The guitarrón mexicano (the Spanish name of a "big Mexican guitar", the suffix -ón being a Spanish augmentative) or Mexican guitarrón is a very large, deep-bodied Mexican six-string acoustic bass played traditionally in Mariachi groups. Although similar to the guitar, it is not a derivative of that instrument, but was independently developed from the sixteenth-century Spanish bajo de uña ("fingernail[-plucked] bass"). Because its great size gives it volume, it does not require electric amplification for performances in small venues. The guitarrón is fretless with heavy gauge strings, most commonly nylon for the high three and wound metal for the low three. The guitarrón is usually played by doubling notes at the octave, a practice facilitated by the standard guitarrón tuning .
The guitarrón is used in Mexican Mariachi groups, which usually consist of at least two violins, two trumpets, one Spanish guitar, and a vihuela (a high-pitched, five-string guitar-type instrument), and the guitarrón. A strap is usually used to keep the instrument up and playable. The guitarrón is the principal rhythm instrument in the mariachi group, and keeps the other instruments together on beat. Guitarrón players need good left-hand strength to stop the heavy strings of the instrument and a strong right hand, specifically the index, middle finger, and thumb, to pluck two of the strings (usually a metal and a nylon string).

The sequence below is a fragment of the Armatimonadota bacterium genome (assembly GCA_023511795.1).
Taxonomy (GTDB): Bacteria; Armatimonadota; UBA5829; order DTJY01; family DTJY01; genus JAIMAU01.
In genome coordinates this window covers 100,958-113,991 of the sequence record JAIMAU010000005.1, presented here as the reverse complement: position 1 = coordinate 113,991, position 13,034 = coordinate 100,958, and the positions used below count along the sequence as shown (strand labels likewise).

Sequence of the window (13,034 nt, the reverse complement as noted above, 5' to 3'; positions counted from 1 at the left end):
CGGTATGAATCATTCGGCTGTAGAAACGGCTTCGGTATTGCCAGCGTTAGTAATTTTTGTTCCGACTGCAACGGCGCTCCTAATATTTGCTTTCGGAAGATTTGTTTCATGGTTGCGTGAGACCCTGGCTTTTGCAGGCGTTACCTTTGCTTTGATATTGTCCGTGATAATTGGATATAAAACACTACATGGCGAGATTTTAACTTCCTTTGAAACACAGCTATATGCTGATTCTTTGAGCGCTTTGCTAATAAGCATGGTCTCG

The back of the guitarrón is made of two pieces of wood that are set at an angle making the back shaped like a shallow letter V. This design feature increases the depth and overall size of the instrument.